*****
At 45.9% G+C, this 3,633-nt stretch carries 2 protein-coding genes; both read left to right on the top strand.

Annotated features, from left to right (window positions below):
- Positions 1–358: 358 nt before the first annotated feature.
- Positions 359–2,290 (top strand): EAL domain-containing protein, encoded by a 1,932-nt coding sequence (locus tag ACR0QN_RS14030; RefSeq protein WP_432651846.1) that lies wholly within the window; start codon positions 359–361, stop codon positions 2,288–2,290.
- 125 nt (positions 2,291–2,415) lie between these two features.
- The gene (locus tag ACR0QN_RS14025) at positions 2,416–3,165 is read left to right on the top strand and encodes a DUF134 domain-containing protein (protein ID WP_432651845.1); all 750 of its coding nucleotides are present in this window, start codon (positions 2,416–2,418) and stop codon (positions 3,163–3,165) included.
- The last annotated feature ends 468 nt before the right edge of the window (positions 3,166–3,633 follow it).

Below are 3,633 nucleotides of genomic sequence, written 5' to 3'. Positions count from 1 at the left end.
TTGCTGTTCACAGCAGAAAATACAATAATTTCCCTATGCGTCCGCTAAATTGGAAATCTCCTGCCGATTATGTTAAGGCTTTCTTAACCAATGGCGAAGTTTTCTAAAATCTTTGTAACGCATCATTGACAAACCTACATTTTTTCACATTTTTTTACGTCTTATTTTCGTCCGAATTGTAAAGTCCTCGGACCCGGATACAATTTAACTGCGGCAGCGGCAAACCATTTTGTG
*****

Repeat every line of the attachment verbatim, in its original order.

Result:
At 45.9% G+C, this 3,633-nt stretch carries 2 protein-coding genes; both read left to right on the top strand.

Annotated features, from left to right (window positions below):
- Positions 1–358: 358 nt before the first annotated feature.
- Positions 359–2,290 (top strand): EAL domain-containing protein, encoded by a 1,932-nt coding sequence (locus tag ACR0QN_RS14030; RefSeq protein WP_432651846.1) that lies wholly within the window; start codon positions 359–361, stop codon positions 2,288–2,290.
- 125 nt (positions 2,291–2,415) lie between these two features.
- The gene (locus tag ACR0QN_RS14025) at positions 2,416–3,165 is read left to right on the top strand and encodes a DUF134 domain-containing protein (protein ID WP_432651845.1); all 750 of its coding nucleotides are present in this window, start codon (positions 2,416–2,418) and stop codon (positions 3,163–3,165) included.
- The last annotated feature ends 468 nt before the right edge of the window (positions 3,166–3,633 follow it).

Below are 3,633 nucleotides of genomic sequence, written 5' to 3'. Positions count from 1 at the left end.
TTGCTGTTCACAGCAGAAAATACAATAATTTCCCTATGCGTCCGCTAAATTGGAAATCTCCTGCCGATTATGTTAAGGCTTTCTTAACCAATGGCGAAGTTTTCTAAAATCTTTGTAACGCATCATTGACAAACCTACATTTTTTCACATTTTTTTACGTCTTATTTTCGTCCGAATTGTAAAGTCCTCGGACCCGGATACAATTTAACTGCGGCAGCGGCAAACCATTTTGTG